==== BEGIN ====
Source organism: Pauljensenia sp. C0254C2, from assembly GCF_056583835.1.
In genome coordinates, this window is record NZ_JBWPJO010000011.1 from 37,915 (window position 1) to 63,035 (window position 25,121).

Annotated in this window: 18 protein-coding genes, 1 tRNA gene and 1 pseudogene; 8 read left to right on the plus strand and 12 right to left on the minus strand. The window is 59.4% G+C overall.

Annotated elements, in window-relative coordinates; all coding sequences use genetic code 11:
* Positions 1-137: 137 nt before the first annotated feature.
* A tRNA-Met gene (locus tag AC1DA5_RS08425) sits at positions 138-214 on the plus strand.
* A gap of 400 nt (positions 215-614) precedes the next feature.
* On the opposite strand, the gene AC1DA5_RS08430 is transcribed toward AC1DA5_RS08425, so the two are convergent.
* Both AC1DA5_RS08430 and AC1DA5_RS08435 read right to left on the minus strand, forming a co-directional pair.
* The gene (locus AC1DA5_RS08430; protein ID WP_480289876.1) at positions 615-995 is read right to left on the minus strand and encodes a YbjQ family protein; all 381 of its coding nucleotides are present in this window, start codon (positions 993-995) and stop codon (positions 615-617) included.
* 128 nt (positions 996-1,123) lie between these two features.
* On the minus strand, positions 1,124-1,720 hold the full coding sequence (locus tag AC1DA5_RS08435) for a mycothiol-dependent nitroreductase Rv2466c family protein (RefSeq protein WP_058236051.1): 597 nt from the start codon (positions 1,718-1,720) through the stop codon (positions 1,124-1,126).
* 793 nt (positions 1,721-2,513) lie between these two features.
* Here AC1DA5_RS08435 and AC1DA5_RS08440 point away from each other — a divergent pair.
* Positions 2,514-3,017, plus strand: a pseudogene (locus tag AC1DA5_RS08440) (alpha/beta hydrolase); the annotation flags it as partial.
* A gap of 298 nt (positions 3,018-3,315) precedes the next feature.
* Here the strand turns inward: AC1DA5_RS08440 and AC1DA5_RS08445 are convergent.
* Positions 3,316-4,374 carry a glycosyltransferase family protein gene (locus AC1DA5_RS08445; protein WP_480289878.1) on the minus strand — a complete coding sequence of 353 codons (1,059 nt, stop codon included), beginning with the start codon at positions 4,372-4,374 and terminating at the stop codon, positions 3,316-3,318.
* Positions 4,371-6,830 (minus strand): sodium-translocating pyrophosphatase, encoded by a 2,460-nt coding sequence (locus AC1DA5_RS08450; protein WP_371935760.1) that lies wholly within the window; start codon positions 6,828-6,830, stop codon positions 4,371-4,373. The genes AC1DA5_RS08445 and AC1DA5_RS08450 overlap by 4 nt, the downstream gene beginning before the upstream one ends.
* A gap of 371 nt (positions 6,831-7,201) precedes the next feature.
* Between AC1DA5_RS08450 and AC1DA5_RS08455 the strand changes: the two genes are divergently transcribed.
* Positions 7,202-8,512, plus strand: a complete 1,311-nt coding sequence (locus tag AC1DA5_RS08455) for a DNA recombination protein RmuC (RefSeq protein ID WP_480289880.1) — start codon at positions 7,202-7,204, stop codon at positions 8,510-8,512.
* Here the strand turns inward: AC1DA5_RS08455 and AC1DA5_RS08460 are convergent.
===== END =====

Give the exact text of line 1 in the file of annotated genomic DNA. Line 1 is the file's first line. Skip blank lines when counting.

Source organism: Pauljensenia sp. C0254C2, from assembly GCF_056583835.1.